At this point, the PCs are free to explore the monastery grounds for a while. Refer again to the map of the abbey, and the map key sidebar. All the buildings in the abbey, with the exception of the guest house and the stables, are in serious disrepair, if not utterly destroyed. The place was sacked and the church burned when the demons arrived in this region 25 years ago, and despite the presence of an "abbot" here now it has not been used since.

The one building the PCs may not visit at this time is the library, which is the lair of Shi'ara. The doorway to this square building is completely blocked by rubble, making it very difficult to enter (without the ability to fly or teleport). If the PCs start looking like they're going to try, they should immediately encounter the abbot, as described below.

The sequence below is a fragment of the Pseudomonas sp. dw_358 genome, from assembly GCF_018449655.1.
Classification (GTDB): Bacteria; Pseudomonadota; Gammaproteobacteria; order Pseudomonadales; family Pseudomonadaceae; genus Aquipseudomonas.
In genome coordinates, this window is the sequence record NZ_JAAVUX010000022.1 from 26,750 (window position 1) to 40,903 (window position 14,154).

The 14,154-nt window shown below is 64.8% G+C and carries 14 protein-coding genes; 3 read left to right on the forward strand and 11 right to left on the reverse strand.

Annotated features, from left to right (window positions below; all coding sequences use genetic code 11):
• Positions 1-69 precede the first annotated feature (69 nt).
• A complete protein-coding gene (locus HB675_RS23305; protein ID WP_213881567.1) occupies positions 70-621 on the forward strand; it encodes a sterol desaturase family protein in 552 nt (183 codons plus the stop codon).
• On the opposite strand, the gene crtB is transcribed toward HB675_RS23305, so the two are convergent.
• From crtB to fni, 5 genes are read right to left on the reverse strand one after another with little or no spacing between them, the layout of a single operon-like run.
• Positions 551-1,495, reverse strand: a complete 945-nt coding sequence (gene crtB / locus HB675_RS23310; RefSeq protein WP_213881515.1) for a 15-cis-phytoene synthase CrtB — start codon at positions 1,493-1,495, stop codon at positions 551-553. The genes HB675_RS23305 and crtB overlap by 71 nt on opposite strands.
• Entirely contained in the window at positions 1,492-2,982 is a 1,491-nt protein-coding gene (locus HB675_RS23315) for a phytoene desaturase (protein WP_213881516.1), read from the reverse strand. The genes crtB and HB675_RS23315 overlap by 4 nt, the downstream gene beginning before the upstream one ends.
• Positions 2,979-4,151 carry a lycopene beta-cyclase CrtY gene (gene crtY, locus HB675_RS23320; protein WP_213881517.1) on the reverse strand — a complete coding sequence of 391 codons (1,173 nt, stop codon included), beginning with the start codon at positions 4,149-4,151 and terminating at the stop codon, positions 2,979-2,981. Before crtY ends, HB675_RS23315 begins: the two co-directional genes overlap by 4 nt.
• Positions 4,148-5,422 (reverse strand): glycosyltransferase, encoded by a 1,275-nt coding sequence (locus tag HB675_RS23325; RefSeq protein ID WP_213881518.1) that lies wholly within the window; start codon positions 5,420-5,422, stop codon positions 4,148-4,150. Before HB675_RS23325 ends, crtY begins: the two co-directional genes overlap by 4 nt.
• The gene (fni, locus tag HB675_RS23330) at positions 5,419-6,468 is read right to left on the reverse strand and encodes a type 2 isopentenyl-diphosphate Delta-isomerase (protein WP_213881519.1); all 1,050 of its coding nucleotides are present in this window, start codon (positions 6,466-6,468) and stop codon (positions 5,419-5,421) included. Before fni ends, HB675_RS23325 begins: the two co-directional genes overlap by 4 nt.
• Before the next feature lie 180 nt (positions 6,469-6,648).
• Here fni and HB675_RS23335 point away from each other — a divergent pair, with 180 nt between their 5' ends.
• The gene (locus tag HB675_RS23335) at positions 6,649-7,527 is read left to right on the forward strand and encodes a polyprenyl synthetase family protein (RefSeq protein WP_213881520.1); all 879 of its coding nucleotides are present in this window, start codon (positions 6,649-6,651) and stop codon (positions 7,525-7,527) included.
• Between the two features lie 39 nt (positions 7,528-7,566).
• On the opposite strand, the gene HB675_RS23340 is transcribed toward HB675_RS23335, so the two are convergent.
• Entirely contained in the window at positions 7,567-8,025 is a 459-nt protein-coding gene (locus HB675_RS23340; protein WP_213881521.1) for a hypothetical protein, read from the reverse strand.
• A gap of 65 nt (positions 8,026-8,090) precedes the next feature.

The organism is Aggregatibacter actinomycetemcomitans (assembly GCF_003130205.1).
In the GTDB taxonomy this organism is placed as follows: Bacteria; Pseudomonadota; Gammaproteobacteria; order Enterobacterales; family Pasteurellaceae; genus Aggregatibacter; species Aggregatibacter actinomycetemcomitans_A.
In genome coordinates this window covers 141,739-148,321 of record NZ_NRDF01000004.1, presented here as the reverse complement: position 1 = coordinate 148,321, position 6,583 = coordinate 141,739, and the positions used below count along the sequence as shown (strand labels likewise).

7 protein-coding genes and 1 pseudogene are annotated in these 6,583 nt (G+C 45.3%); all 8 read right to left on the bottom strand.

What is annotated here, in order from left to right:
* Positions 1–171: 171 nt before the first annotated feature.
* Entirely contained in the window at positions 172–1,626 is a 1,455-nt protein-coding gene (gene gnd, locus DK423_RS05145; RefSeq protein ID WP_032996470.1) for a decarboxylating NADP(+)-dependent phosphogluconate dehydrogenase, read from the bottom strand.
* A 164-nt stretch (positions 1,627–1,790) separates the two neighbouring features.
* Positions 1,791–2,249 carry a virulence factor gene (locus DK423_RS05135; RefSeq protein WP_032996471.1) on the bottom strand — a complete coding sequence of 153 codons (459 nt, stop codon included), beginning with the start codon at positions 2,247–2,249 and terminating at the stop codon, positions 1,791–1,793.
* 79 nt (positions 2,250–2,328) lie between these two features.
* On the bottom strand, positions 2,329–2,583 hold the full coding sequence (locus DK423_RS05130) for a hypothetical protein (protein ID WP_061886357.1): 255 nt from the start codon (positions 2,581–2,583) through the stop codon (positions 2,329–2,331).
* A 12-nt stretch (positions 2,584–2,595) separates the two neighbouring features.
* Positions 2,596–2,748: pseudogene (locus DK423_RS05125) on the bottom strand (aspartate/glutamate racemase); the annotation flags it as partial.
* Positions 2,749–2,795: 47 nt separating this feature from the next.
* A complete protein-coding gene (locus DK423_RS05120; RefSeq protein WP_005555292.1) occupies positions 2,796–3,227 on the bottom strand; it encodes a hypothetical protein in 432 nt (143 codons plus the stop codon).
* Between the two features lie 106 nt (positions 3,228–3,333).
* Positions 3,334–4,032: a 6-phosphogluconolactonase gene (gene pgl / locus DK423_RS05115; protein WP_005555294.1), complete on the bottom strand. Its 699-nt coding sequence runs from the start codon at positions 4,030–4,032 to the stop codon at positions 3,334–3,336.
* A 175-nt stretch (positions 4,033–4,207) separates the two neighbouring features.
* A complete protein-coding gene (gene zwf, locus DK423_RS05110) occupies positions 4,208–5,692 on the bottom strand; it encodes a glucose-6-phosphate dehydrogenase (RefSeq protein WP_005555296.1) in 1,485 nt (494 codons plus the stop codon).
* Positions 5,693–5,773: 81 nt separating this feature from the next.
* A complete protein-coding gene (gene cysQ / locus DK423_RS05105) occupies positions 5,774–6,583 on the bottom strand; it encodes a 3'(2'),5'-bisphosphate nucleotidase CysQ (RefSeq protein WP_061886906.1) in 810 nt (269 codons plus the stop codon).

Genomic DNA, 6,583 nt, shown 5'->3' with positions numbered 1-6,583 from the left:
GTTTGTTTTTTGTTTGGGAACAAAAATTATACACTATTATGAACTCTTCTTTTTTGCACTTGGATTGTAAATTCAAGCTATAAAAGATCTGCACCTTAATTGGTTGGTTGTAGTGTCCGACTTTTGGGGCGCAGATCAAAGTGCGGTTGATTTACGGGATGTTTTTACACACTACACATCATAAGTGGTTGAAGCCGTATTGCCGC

At least once in each building (more often if the PCs are moving slowly or linger in the church), they experience a "strange happening." These are minor illusions and misleading appearances staged by the succubus to plant the idea in the PCs' minds that evil power is at work in the abbey. Over the course of their stay, she plays on this idea, nurturing it into a full-blown notion of a holy war against the power of evil in the world.

Choose happenings as you see fit from the list below:

• The PC who dreamed of a romantic outing with the golden-haired woman thinks he catches a glimpse of her at some distance. She cannot be found.

• A random PC notices a small pair of glowing red eyes in the shadows. They disappear instantly. (This is Shi'ara's quasit familiar, Skembit.)